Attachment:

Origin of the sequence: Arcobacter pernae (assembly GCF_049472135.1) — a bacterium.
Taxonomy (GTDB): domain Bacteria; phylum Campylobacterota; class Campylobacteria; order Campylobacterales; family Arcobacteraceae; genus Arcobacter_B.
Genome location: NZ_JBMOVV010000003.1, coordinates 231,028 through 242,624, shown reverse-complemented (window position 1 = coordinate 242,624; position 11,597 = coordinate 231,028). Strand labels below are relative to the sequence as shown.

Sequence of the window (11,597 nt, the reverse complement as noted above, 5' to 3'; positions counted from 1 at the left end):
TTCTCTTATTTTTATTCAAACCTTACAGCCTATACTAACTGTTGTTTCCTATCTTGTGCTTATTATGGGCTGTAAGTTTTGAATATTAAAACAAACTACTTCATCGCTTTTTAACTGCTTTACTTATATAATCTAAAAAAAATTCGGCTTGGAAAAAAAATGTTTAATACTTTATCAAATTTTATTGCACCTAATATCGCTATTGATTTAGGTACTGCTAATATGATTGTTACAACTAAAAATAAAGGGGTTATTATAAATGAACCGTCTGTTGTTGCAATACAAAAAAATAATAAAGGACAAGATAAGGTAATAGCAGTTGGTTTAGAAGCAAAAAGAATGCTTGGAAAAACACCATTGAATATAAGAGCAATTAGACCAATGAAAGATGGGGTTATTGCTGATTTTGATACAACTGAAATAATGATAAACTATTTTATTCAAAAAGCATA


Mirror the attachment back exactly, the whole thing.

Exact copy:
Origin of the sequence: Arcobacter pernae (assembly GCF_049472135.1) — a bacterium.
Taxonomy (GTDB): domain Bacteria; phylum Campylobacterota; class Campylobacteria; order Campylobacterales; family Arcobacteraceae; genus Arcobacter_B.
Genome location: NZ_JBMOVV010000003.1, coordinates 231,028 through 242,624, shown reverse-complemented (window position 1 = coordinate 242,624; position 11,597 = coordinate 231,028). Strand labels below are relative to the sequence as shown.

Sequence of the window (11,597 nt, the reverse complement as noted above, 5' to 3'; positions counted from 1 at the left end):
TTCTCTTATTTTTATTCAAACCTTACAGCCTATACTAACTGTTGTTTCCTATCTTGTGCTTATTATGGGCTGTAAGTTTTGAATATTAAAACAAACTACTTCATCGCTTTTTAACTGCTTTACTTATATAATCTAAAAAAAATTCGGCTTGGAAAAAAAATGTTTAATACTTTATCAAATTTTATTGCACCTAATATCGCTATTGATTTAGGTACTGCTAATATGATTGTTACAACTAAAAATAAAGGGGTTATTATAAATGAACCGTCTGTTGTTGCAATACAAAAAAATAATAAAGGACAAGATAAGGTAATAGCAGTTGGTTTAGAAGCAAAAAGAATGCTTGGAAAAACACCATTGAATATAAGAGCAATTAGACCAATGAAAGATGGGGTTATTGCTGATTTTGATACAACTGAAATAATGATAAACTATTTTATTCAAAAAGCATA